I recently had the privilege and pleasure of attending the Attingham Trust Summer School, an intensive study course of the British country house. The Summer School started in 1952 as a way to educate American curators about the complexities of British country houses since many of them had country house materials in their museums. It has since expanded to include 24 students from the US and 24 international students with two course leaders. The experience is incredibly intense both mentally and physically – there is something slightly crazy about spending 14-16 hours a day, often in small, enclosed spaces, with 49 other people while visiting 31 properties in 18 days.
But wait, you say, wasn’t Chancognie French? So why did I spend two and a half weeks trekking around the British countryside looking at British houses and their contents? My recent posts about Boughton House, with its significant French architectural influence and holdings of French decorative and fine arts, seemed like a perfect time to reflect on this. Having never formally studied architecture, fine art or decorative arts, Attingham was an incredible opportunity for me to further my understanding of the progression of styles in all these areas and get a better sense of where the Chancognie House fits into that.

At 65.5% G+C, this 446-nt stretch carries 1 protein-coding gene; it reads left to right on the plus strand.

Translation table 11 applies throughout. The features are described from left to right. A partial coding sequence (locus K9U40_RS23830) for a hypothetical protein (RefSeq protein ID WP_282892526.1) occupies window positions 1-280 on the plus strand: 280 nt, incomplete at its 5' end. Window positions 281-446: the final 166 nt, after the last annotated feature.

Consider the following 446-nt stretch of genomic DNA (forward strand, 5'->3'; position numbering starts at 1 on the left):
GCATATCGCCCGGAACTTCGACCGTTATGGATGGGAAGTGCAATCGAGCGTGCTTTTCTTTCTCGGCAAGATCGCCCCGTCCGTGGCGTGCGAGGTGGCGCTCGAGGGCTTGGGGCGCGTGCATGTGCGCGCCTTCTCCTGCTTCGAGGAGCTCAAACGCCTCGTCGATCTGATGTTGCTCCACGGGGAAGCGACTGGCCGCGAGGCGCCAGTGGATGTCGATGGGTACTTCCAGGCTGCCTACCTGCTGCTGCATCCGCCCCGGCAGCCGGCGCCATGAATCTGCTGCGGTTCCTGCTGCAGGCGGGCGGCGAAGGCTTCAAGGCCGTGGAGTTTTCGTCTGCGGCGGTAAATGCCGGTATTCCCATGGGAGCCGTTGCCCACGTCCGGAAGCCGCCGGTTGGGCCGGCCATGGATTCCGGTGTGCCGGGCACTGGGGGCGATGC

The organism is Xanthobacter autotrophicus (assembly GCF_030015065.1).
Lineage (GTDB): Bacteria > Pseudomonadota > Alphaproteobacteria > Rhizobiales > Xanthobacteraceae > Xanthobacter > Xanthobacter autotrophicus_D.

As with Boughton House, styles migrated back and forth between France and Britain and then across the Atlantic. I find it interesting to see how those European styles, primarily British in Charleston, were interpreted by craftsmen here during colonial times and the early years of the nation. In the early 19th century, craftsmen who had just come to America from Europe were touted in advertisements as bringing knowledge of the latest European styles with them.
At this point, I have not been able to find any information about the craftsmen who built the Chancognie House, but there would have been both free and enslaved craftsmen working here. It is entirely possible that some of the free craftsmen who worked here or consulted on the design came from either Britain or France with style references from across the Atlantic. I am working to learn more about who designed and built the house, but finding this information is challenging as records have either been long lost or did not exist in the first place.
Attingham also provided me with a wonderful opportunity to see a wide range of interpretation at historic properties which included National Trust sites as well as private homes. I was fortunate to be able to observe preservation and conservation work in progress at several sites as well. As the work here continues, I look forward to drawing on my Attingham experiences to inform my restoration and interpretation decisions here at the Chancognie House.